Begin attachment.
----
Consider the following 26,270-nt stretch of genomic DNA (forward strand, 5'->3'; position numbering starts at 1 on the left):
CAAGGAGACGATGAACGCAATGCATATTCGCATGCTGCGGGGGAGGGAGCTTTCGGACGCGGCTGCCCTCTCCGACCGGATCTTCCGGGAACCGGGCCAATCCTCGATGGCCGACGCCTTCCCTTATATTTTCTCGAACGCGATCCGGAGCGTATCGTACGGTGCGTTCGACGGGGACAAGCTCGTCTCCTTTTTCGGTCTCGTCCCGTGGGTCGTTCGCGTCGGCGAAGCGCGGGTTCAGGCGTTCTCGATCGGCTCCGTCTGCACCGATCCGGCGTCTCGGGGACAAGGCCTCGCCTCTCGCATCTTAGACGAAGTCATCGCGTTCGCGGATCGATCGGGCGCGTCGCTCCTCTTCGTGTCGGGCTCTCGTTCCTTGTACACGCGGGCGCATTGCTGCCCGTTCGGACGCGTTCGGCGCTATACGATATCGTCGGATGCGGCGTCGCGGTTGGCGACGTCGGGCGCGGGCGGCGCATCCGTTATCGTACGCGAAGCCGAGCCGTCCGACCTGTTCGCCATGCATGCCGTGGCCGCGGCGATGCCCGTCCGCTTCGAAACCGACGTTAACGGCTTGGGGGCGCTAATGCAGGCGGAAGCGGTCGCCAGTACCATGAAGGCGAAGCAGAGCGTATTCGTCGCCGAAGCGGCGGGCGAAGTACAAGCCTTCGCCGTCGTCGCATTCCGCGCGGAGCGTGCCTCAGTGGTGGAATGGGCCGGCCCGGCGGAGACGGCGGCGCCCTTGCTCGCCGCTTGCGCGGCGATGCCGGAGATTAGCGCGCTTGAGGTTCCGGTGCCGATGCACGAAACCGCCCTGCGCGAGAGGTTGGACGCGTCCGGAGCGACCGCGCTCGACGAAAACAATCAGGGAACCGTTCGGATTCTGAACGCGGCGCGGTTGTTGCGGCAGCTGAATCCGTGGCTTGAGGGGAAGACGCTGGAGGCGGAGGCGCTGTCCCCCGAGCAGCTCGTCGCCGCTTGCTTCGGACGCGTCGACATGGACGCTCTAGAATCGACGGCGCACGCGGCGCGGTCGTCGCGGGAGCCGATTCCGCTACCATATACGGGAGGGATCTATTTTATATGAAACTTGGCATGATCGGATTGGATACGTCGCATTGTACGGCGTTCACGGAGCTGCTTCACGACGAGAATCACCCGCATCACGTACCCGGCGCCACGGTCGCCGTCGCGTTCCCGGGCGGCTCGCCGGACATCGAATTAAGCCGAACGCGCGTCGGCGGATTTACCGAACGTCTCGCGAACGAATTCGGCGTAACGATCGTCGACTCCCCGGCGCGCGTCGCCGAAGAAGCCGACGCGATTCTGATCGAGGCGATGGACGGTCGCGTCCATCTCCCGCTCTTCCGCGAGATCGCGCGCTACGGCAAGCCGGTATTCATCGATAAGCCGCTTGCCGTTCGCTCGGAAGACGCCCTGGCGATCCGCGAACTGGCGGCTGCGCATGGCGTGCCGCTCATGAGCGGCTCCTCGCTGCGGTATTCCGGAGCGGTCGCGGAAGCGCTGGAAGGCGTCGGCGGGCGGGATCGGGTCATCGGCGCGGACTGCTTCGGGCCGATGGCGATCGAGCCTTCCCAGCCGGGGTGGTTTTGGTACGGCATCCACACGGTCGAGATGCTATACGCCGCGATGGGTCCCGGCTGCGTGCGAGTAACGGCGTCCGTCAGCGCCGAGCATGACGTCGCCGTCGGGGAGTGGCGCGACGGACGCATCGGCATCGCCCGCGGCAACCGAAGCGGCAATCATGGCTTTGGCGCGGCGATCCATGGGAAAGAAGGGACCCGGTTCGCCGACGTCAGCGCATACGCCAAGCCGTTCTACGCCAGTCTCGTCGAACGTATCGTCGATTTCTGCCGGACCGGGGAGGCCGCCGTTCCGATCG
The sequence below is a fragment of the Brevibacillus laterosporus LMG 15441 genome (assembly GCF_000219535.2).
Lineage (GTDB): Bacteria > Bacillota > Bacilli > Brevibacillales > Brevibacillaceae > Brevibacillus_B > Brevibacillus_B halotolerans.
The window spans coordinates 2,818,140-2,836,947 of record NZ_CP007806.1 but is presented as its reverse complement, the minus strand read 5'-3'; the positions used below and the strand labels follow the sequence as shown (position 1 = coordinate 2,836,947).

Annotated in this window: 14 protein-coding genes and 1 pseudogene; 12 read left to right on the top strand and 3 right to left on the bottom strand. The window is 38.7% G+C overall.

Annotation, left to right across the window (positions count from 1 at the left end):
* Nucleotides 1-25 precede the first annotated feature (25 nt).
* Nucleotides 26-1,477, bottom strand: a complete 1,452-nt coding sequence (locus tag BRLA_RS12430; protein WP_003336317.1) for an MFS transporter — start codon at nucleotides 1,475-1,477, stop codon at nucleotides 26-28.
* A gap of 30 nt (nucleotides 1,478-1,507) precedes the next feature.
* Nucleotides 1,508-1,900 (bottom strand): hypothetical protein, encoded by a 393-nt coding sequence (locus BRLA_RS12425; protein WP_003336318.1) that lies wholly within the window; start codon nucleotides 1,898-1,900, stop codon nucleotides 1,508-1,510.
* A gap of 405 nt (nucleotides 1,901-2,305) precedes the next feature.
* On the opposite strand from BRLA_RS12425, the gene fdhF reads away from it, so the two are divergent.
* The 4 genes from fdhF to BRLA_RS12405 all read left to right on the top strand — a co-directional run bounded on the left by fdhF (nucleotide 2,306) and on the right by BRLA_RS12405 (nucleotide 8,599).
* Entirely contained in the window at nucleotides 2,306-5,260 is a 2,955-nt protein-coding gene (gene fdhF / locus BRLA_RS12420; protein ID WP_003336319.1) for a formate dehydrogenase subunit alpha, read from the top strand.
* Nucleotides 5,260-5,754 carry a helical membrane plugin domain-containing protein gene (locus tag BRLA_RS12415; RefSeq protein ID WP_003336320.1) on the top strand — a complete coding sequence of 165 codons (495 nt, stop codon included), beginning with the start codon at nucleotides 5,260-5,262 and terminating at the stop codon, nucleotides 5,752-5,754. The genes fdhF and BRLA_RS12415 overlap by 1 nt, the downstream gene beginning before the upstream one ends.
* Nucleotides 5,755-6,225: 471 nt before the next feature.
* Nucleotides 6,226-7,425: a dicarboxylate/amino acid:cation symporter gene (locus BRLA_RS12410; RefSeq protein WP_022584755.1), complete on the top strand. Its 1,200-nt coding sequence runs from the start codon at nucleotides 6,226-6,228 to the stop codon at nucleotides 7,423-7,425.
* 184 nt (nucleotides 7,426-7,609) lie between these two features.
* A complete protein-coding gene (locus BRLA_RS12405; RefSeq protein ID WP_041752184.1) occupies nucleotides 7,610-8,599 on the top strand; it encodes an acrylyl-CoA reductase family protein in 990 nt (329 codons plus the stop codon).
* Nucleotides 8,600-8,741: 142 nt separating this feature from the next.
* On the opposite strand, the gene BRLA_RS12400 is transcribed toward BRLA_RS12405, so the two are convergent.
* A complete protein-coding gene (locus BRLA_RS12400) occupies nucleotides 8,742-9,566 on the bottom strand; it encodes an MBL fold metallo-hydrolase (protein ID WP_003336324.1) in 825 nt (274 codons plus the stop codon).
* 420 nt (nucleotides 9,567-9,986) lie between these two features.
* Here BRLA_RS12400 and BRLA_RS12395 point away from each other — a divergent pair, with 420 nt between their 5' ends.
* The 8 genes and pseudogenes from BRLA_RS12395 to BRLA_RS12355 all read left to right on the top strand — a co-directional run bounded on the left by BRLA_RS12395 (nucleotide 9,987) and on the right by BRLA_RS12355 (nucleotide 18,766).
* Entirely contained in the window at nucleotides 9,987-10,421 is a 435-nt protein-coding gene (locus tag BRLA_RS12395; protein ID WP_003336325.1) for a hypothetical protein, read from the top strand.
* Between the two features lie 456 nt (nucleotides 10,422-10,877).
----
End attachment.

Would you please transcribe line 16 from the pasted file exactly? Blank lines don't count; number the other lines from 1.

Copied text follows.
* Nucleotides 5,260-5,754 carry a helical membrane plugin domain-containing protein gene (locus tag BRLA_RS12415; RefSeq protein ID WP_003336320.1) on the top strand — a complete coding sequence of 165 codons (495 nt, stop codon included), beginning with the start codon at nucleotides 5,260-5,262 and terminating at the stop codon, nucleotides 5,752-5,754. The genes fdhF and BRLA_RS12415 overlap by 1 nt, the downstream gene beginning before the upstream one ends.